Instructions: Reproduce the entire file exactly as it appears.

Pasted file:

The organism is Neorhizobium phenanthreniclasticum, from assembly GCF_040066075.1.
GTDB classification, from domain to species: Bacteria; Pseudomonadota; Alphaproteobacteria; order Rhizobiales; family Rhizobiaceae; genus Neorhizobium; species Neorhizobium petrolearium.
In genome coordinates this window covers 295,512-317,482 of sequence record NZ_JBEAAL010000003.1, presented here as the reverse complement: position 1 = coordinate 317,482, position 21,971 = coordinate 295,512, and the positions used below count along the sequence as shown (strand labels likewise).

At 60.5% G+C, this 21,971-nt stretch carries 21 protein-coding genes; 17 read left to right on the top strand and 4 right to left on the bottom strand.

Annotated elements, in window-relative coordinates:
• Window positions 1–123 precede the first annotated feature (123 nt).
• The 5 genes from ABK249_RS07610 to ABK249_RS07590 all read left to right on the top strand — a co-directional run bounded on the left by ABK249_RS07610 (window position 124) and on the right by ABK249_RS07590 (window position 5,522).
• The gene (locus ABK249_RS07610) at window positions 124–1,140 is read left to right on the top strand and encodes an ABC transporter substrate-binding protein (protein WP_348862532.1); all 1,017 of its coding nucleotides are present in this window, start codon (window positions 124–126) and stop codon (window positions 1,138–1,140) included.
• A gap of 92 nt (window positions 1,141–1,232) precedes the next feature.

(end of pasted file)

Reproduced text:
The organism is Neorhizobium phenanthreniclasticum, from assembly GCF_040066075.1.
GTDB classification, from domain to species: Bacteria; Pseudomonadota; Alphaproteobacteria; order Rhizobiales; family Rhizobiaceae; genus Neorhizobium; species Neorhizobium petrolearium.
In genome coordinates this window covers 295,512-317,482 of sequence record NZ_JBEAAL010000003.1, presented here as the reverse complement: position 1 = coordinate 317,482, position 21,971 = coordinate 295,512, and the positions used below count along the sequence as shown (strand labels likewise).

At 60.5% G+C, this 21,971-nt stretch carries 21 protein-coding genes; 17 read left to right on the top strand and 4 right to left on the bottom strand.

Annotated elements, in window-relative coordinates:
• Window positions 1–123 precede the first annotated feature (123 nt).
• The 5 genes from ABK249_RS07610 to ABK249_RS07590 all read left to right on the top strand — a co-directional run bounded on the left by ABK249_RS07610 (window position 124) and on the right by ABK249_RS07590 (window position 5,522).
• The gene (locus ABK249_RS07610) at window positions 124–1,140 is read left to right on the top strand and encodes an ABC transporter substrate-binding protein (protein WP_348862532.1); all 1,017 of its coding nucleotides are present in this window, start codon (window positions 124–126) and stop codon (window positions 1,138–1,140) included.
• A gap of 92 nt (window positions 1,141–1,232) precedes the next feature.